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Global investors have resumed their selling of high-yield corporate bonds after a brief respite in January, as fears over the health of smaller banks add to risk aversion driven by worries over rising interest rates, recession and defaults.

Concerns have been heightened by the wild swings in market interest rates since the collapse of Silicon Valley Bank last week.

Fund managers advise shunning high-yield bonds, despite their attractive yields, because of the risk these bonds could be hit by ratings downgrades, defaults and a squeeze in company earnings.

“Market concerns are elevated, given the uncertainty of a recession this year, the path of inflation, and most recently, the collapse of Silicon Valley Bank,” said Jim Smigiel, chief investment officer (CIO) at investment firm SEI.

“Given the volatility of the past few days and the still unfolding situation within financials, the turmoil in the banking sector could certainly increase outflows and further test the system.”

The demand for high-yield bonds has faltered since February due to a rise in U.S. Treasury yields, as strong economic activity bolstered expectations that inflation would remain sticky and the Federal Reserve would have to raise interest rates more to contain it.

Refinitiv Lipper data showed high-yield bond funds, after seeing an inflow of $7.63-billion in January, faced an outflow of $11.51-billion in February.

So far this month, high-yield bond exchange-traded funds (ETFs) have seen a total outflow of $506-million.

However, safer money market funds have attracted $28.76-billion, and government bond funds have seen an inflow of $15.52-billion since February.

The ICE BofA Global high-yield bond index has fallen over 3 per cent since the start of February, making the yields attractive at 8.7 per cent.

The yield spread between the BofA high-yield bond index and the U.S. 10-year Treasury bond has risen to more than 500 basis points for the first time since October.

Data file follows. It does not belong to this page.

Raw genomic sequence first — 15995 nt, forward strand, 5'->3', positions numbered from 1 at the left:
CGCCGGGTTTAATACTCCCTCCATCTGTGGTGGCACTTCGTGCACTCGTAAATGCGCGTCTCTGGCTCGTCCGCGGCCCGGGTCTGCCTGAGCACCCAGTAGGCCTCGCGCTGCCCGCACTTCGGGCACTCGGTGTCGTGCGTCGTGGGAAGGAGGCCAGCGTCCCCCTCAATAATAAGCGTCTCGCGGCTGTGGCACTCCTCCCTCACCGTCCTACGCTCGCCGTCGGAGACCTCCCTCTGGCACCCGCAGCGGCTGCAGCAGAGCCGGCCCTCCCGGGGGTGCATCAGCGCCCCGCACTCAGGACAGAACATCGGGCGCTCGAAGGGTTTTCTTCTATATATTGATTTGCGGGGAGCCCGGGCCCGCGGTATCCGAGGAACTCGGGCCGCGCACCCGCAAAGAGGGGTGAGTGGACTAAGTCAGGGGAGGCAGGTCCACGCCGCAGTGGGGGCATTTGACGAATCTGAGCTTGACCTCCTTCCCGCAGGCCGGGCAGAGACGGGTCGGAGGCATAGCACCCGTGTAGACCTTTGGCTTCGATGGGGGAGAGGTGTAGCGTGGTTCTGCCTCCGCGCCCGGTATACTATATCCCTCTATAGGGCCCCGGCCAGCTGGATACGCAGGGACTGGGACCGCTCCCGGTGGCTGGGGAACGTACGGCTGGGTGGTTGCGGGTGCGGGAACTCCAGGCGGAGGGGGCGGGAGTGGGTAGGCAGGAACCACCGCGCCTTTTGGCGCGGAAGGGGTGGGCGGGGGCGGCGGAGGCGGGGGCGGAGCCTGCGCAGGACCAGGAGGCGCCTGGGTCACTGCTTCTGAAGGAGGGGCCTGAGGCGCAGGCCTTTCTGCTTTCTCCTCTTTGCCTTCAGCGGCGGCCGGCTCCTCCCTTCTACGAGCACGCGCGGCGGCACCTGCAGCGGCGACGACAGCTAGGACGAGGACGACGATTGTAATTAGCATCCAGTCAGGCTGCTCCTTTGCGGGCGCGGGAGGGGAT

Still, the spread is tighter than the 2,090 basis points during the 2008 financial crisis and about 1,000 basis points in 2020 when the coronavirus crisis hit.

“Investors should look to reduce exposure to the U.S. high yield market at this time because we expect there will be a better entry level in the near future,” said David Norris, head of U.S. Credit at TwentyFour Asset Management.

“Once we can be sure that the Fed has reached or is close to reaching the terminal rate, with the potential for a soft to softish landing, investors at that point could begin to increase exposure to high yield.”

“In the meantime, investors should stay invested but move up the credit spectrum to higher-rated bonds in more defensive sectors, keeping a lower duration profile.”

According to Fitch Ratings, the trailing 12-month U.S. high-yield default rate stood at 1.6 per cent in February, the highest since June 2020. The credit rating agency also says default rates are poised to rise toward the historical average of 3.6 per cent.

Deutsche Bank predicts higher risks of defaults this year in European high-yield corporate debt as they are increasingly vulnerable to the slowing global economy.

“There’s a huge wall of debt that is going to be maturing in 2024 to 2026 that is going to be resetting at much higher interest rates than where it is fixed today,” said Christopher Zook, CIO of CAZ Investments.

“And so there’s a lot of concern that there’s going to be a very significant increase in borrowing costs for these companies that are going to have to refinance in 2024-2026.”

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